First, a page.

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Eutrophication and some European waters of restricted exchange
Tett, P.; Gilpin, L.; Svendsen, H.; Erlandsson, C.P.; Larsson, U.; Kratzer, S.; Fouilland, E.; Janzen, C.; Lee, J.-Y.; Grenz, C.; Newton, A.; Ferreira, J.G.; Fernandes, T.; Scory, S. (2003). Eutrophication and some European waters of restricted exchange. Cont. Shelf Res. 23(17-19): 1635-1671.
In: Continental Shelf Research. Pergamon Press: Oxford; New York. ISSN 0278-4343; e-ISSN 1873-6955, more
Peer reviewed article  

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Authors  Top 
  • Tett, P.
  • Gilpin, L.
  • Svendsen, H.
  • Erlandsson, C.P.
  • Larsson, U.
  • Kratzer, S.
  • Fouilland, E.
  • Janzen, C.
  • Lee, J.-Y.
  • Grenz, C.
  • Newton, A.
  • Ferreira, J.G.
  • Fernandes, T.
  • Scory, S., more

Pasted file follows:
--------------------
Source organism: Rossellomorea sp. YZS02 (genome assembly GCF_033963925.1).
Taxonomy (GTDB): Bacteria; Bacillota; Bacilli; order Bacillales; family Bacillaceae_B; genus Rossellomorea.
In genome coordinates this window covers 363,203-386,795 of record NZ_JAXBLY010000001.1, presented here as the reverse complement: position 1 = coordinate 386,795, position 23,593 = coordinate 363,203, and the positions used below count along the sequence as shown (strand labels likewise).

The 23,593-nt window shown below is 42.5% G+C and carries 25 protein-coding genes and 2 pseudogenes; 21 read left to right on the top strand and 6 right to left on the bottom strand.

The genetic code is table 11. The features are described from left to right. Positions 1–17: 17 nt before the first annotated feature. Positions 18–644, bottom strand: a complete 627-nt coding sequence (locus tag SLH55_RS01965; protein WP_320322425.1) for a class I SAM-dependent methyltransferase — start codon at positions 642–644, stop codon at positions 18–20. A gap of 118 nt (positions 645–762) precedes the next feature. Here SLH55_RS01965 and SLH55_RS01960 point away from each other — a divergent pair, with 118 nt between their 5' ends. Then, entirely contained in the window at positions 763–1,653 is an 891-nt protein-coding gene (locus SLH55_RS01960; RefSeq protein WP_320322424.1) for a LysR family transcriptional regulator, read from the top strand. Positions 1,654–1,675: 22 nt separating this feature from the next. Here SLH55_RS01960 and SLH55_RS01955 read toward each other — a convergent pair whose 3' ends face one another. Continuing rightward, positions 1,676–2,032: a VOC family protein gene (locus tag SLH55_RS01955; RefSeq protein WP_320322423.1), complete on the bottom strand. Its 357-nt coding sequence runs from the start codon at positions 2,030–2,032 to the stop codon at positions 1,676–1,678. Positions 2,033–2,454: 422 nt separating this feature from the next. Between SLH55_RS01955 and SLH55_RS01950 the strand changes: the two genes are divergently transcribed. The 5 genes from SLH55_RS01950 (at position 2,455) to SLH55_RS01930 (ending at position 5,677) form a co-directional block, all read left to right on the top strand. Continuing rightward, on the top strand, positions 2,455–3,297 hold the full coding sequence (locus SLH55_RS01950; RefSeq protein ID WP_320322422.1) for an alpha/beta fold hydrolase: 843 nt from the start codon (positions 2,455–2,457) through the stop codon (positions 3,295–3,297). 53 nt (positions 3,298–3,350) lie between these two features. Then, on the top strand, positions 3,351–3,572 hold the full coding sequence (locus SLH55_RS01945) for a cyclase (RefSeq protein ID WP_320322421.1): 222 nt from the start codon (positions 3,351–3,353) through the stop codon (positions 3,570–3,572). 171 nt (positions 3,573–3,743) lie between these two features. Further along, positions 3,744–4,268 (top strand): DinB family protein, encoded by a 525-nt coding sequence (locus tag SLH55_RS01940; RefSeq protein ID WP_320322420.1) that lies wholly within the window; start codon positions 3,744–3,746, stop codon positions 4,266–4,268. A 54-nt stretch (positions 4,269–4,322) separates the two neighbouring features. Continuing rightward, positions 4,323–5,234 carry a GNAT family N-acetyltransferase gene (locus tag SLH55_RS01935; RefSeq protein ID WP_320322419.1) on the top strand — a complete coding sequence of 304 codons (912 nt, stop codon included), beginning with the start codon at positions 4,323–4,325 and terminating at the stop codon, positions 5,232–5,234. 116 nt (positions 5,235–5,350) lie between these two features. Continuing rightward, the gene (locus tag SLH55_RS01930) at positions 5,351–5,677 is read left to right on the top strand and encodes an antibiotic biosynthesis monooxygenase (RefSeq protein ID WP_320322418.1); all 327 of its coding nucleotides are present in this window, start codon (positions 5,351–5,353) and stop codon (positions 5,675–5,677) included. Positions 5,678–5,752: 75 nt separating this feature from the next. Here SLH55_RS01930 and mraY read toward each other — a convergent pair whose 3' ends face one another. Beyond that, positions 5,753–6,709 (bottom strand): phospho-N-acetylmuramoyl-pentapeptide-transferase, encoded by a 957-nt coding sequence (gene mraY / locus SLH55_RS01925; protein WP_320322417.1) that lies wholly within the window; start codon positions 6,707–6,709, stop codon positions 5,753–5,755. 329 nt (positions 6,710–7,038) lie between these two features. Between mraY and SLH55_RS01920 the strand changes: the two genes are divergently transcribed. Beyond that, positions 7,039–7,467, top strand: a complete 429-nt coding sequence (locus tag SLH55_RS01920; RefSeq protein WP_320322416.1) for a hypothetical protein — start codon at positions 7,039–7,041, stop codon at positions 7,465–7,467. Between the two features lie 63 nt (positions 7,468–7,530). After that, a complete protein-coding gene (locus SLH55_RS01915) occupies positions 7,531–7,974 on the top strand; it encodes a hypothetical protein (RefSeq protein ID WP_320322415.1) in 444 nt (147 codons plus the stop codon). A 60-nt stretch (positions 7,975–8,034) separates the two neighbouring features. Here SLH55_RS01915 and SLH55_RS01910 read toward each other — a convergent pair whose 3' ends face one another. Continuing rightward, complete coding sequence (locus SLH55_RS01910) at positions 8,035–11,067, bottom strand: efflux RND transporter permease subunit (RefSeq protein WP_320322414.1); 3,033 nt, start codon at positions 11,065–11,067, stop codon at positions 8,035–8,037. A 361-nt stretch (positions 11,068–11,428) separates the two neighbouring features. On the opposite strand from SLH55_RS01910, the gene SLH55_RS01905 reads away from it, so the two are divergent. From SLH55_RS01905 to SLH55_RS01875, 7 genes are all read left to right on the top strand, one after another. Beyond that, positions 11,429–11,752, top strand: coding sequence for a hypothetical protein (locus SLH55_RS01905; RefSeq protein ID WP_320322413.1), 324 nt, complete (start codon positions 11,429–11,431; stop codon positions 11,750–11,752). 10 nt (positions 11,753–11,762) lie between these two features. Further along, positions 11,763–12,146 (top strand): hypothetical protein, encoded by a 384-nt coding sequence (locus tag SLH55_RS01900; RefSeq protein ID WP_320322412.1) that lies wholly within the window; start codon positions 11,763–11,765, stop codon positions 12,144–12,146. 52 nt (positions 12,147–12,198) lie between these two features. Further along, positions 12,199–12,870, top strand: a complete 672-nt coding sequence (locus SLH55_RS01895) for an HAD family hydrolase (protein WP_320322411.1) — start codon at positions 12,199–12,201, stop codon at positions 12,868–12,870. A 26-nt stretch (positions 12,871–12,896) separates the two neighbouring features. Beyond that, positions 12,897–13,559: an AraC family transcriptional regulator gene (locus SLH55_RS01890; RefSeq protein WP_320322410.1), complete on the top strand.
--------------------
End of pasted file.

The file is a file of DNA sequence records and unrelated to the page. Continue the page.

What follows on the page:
Regions of Restricted Exchange (RREs) are an important feature of the European coastline. They are historically preferred sites for human settlement and aquaculture and their ecosystems, and consequent human use, may be at risk from eutrophication. The OAERRE project (EVK3-CT1999-0002) concerns 'Oceanographic Applications to Eutrophication in Regions of Restricted Exchange'. It began in July 2000, and studies six sites. Four of these sites are fjords: Kongsfjorden (west coast of Spitzbergen); Gullmaren (Skagerrak coast of Sweden); Himmerfjarden (Baltic coast of Sweden); and the Firth of Clyde (west coast of Scotland). Two are bays sheltered by sand bars: Golfe de Fos (French Mediterranean); and Ria Formosa (Portuguese Algarve). Together they exemplify a range of hydrographic and enrichment conditions. The project aims to understand the physical, biogeochemical and biological processes, and their interactions, that determine the trophic status of these coastal marine RRE through the development of simple screening models to define, predict and assess eutrophication. This paper introduces the sites and describes the component parts of a basic screening model and its application to each site using historical data. The model forms the starting point for the OAERRE project and views an RRE as a well-mixed box, exchanging with the sea at a daily rate E determined by physical processes, and converting nutrient to phytoplankton chlorophyll at a fixed yield q. It thus uses nutrient levels to estimate maximum biomass; these preliminary results are discussed in relation to objective criteria used to assess trophic status. The influence of factors such as grazing and vertical mixing on key parameters in the screening model are further studied using simulations of a complex 'research' model for the Firth of Clyde. The future development of screening models in general and within OAERRE in particular is discussed. In addition, the paper looks ahead with a broad discussion of progress in the scientific understanding of eutrophication and the legal and socioeconomic issues that need to be taken into account in managing the trophic status of RREs.

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